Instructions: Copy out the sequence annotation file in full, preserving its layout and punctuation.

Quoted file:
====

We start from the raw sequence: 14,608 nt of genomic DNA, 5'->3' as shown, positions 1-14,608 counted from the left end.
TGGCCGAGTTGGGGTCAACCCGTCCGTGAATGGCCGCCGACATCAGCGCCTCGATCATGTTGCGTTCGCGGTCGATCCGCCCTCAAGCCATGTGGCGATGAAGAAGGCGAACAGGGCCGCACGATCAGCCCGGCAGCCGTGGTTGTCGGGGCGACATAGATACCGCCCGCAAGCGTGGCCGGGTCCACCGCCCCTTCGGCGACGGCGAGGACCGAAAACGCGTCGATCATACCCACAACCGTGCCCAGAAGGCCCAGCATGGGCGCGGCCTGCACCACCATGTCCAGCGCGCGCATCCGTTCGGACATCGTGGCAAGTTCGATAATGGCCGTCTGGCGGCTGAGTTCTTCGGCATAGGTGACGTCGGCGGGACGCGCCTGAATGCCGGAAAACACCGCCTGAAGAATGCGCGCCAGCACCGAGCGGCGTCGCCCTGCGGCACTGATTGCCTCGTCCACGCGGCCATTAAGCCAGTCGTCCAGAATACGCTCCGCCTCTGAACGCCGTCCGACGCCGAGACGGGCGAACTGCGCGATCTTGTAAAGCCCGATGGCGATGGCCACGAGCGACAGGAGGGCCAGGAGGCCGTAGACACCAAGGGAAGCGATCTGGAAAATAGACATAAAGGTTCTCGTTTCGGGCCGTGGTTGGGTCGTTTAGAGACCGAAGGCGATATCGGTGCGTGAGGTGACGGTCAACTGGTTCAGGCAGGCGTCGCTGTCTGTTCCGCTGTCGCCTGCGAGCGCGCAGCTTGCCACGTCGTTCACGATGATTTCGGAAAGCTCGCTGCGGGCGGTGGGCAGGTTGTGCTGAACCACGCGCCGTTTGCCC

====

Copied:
We start from the raw sequence: 14,608 nt of genomic DNA, 5'->3' as shown, positions 1-14,608 counted from the left end.
TGGCCGAGTTGGGGTCAACCCGTCCGTGAATGGCCGCCGACATCAGCGCCTCGATCATGTTGCGTTCGCGGTCGATCCGCCCTCAAGCCATGTGGCGATGAAGAAGGCGAACAGGGCCGCACGATCAGCCCGGCAGCCGTGGTTGTCGGGGCGACATAGATACCGCCCGCAAGCGTGGCCGGGTCCACCGCCCCTTCGGCGACGGCGAGGACCGAAAACGCGTCGATCATACCCACAACCGTGCCCAGAAGGCCCAGCATGGGCGCGGCCTGCACCACCATGTCCAGCGCGCGCATCCGTTCGGACATCGTGGCAAGTTCGATAATGGCCGTCTGGCGGCTGAGTTCTTCGGCATAGGTGACGTCGGCGGGACGCGCCTGAATGCCGGAAAACACCGCCTGAAGAATGCGCGCCAGCACCGAGCGGCGTCGCCCTGCGGCACTGATTGCCTCGTCCACGCGGCCATTAAGCCAGTCGTCCAGAATACGCTCCGCCTCTGAACGCCGTCCGACGCCGAGACGGGCGAACTGCGCGATCTTGTAAAGCCCGATGGCGATGGCCACGAGCGACAGGAGGGCCAGGAGGCCGTAGACACCAAGGGAAGCGATCTGGAAAATAGACATAAAGGTTCTCGTTTCGGGCCGTGGTTGGGTCGTTTAGAGACCGAAGGCGATATCGGTGCGTGAGGTGACGGTCAACTGGTTCAGGCAGGCGTCGCTGTCTGTTCCGCTGTCGCCTGCGAGCGCGCAGCTTGCCACGTCGTTCACGATGATTTCGGAAAGCTCGCTGCGGGCGGTGGGCAGGTTGTGCTGAACCACGCGCCGTTTGCCC